Jane Avril features again in a publicity poster for another Montmartre venue called the Divan Japonais (the Metropolitan Museum of Art, New York) from 1893.
Dressed in a sleek jet-black dress and hat she is almost a living silhouette. The black throws her red hair into dynamic contrast. She is shown enjoying a drink whilst taking in the show.
Whilst the head of the performer on stage has been cropped out we know that it is another Montmartre star. The visual clue is the characteristic black gloves which reach almost to the singer’s elbows. This is Yvette Guilbert a famous singer of the time; her gloves were one of her key stage props.
Toulouse-Lautrec can’t help repeating his dancing musical instruments joke, (from the Jardin de Paris poster), as once again the instruments have been lifted and charmed into swaying movement as Yvette Guilbert goes through her repertoire.
Aristide Bruant in His Cabaret
Our final image is again a poster this time Aristide Bruant in His Cabaret, (the Metropolitan Museum of Art, New York) from 1893.
Bruant was a popular singer known for ‘insulting’ his bourgeois audience. His realist songs were amplified verbal caricatures of the difficulties of the proletarian ordinary people. They were poetic stereotypes.
Singing songs of working class misery whilst ribbing his bourgeois audience brought Bruant success and he owned a cabaret called the Mirliton in Montmartre.
Bruant and Toulouse-Lautrec were friends and Lautrec had often exhibited his paintings in the cabaret after leaving the art academy in the late 1880s.
Lautrec articulates Bruant’s persona
Bruant had constructed a stage persona using easily identifiable elements of dress and this is what Toulouse-Lautrec has concentrated on in the poster.
Bruant is seen in three-quarter back profile. This allows Lautrec to concentrate on three characteristic elements of his clothing that identified Bruant as Bruant: his great flowing cape, his wide felt hat and his red scarf which is thrown round his neck and hangs down his back.
Like in the Jane Avril poster Lautrec has made the cape and hat raven black, this serves as a perfect contrast for the livid red scarf. Here we see Lautrec’s total mastery of the Japanese style: great areas of flat simple colour that suggest a silhouette, sweeping thick contours that delimit the edges of cape, scarf and hat and suggest that the fabric is heavy and substantial.
Toulouse-Lautrec displays an economy of style that plays on the known props of the stage character and reinforces the image. Here again is a poster which is doing exactly what it should: it amplifies and reinforces a known image whilst being immediately recognisable and understood at the first glance.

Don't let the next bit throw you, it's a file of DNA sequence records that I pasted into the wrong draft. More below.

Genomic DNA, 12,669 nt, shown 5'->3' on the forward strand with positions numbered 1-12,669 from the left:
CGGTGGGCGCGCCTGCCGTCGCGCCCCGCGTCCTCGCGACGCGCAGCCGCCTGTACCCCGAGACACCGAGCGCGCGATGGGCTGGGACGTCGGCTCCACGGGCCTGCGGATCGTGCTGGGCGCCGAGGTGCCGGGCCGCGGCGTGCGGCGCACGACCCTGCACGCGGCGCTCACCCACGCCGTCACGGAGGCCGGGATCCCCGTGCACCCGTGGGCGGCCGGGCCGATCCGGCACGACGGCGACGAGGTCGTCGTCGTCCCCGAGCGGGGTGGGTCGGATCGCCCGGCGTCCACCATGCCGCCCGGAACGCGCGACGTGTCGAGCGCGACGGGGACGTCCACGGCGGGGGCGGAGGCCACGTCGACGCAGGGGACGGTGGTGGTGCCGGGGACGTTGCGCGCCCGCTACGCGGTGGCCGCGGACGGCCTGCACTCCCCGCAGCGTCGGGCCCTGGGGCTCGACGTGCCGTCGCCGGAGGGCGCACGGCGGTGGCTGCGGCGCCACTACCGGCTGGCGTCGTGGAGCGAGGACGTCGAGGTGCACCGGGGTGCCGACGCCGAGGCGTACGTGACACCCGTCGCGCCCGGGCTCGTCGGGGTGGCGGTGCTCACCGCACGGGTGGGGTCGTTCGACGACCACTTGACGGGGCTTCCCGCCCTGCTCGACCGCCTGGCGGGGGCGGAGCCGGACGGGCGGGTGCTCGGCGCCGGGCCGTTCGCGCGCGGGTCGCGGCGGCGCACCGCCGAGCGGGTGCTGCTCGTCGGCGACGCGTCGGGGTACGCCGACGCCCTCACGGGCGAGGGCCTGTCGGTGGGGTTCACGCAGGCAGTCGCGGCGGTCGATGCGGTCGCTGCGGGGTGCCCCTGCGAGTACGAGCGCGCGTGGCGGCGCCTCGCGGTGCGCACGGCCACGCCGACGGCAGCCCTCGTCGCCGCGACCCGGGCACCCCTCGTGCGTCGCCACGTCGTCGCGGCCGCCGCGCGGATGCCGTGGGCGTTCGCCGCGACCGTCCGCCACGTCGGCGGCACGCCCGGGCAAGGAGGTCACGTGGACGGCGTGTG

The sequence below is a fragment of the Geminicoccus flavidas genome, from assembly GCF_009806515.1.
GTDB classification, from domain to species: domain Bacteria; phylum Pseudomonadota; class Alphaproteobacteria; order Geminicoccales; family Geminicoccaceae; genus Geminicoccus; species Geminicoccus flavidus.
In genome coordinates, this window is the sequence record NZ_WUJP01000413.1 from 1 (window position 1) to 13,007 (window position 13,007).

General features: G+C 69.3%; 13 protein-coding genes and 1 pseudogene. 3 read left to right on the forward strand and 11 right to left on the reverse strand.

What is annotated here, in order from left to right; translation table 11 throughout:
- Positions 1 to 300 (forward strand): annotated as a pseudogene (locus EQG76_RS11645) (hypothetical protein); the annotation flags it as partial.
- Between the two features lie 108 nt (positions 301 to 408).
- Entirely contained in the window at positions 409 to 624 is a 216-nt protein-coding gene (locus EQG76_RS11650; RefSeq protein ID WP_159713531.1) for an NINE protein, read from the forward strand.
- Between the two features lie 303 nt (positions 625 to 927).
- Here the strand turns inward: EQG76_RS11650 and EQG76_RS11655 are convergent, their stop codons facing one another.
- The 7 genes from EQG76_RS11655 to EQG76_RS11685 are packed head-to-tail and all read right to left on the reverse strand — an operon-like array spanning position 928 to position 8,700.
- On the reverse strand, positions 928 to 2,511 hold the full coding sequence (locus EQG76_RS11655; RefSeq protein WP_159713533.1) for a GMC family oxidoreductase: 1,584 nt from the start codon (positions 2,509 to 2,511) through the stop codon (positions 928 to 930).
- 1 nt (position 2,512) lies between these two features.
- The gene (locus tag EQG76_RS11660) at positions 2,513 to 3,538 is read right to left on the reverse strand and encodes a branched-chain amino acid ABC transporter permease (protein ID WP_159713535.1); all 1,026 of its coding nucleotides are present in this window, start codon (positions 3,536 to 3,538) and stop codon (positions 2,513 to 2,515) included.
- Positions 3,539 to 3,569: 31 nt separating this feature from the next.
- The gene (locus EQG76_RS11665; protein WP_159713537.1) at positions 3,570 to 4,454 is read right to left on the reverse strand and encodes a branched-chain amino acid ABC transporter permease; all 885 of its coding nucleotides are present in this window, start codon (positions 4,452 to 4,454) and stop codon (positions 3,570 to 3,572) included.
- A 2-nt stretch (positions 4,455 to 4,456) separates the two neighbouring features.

A copy of the Bruant poster can also be see in the Montmartre Museum.
All photographs © David Macmillan except: (1), (2), (3) (4), (5), (6), (7), (8),(9), (10), (11).
All Wikipedia photographic attribution courtesy of the Wikipedia and Wikimedia Commons Attribution generator :
(1) Paul Sescau, Lautrec - Sescau, marked as public domain, more details on Wikimedia Commons
(2) Henri de Toulouse-Lautrec creator QS:P170,Q82445, Helene Vary 1889 Henri de Toulouse-Lautrec, marked as public domain, more details on Wikimedia Commons
(3) Henri de Toulouse-Lautrec artist QS:P170,Q82445, Brooklyn Museum - Portrait of M. Paul Sescau (Portrait de M. Paul Sescau) - Henri de Toulouse-Lautrec, marked as public domain, more details on Wikimedia Commons
(4) Albert Kahn, Paris 1914 Moulin Rouge, marked as public domain, more details on Wikimedia Commons
(5) Henri de Toulouse-Lautrec, French, 1864 - 1901 (1864 - 1901) – Artist/Maker (French) Born in Albi, France. Dead in Langon, France. Details of artist on Google Art Project, Henri de Toulouse-Lautrec, French - At the Moulin Rouge- The Dance - Google Art Project, marked as public domain, more details on Wikimedia Commons
(6) Toulouse-Lautrec, Henri de (1864 - 1901) – Artist (French) Details of artist on Google Art Project, Toulouse-Lautrec, Henri de - Moulin Rouge-La Goulue - Google Art Project, marked as public domain, more details on Wikimedia Commons
(7) Henri de Toulouse-Lautrec artist QS:P170,Q82445 Details of artist on Google Art Project, Henri de Toulouse-Lautrec - At the Moulin Rouge - Google Art Project, marked as public domain, more details on Wikimedia Commons
(8) Toulouse-Lautrec, Henri de, Toulouse-Lautrec - La Goulue arrivant au Moulin Rouge, marked as public domain, more details on Wikimedia Commons
(9) Henri de Toulouse-Lautrec, Jane Avril by Toulouse-Lautrec, marked as public domain, more details on Wikimedia Commons
(10) Henri de Toulouse-Lautrec artist QS:P170,Q82445 Details of artist on Google Art Project, Henri de Toulouse-Lautrec - Divan Japonais - Google Art Project, marked as public domain, more details on Wikimedia Commons
(11) Toulouse-Lautrec, Henri de, Henri de Toulouse-Lautrec 003, marked as public domain, more details on Wikimedia Commons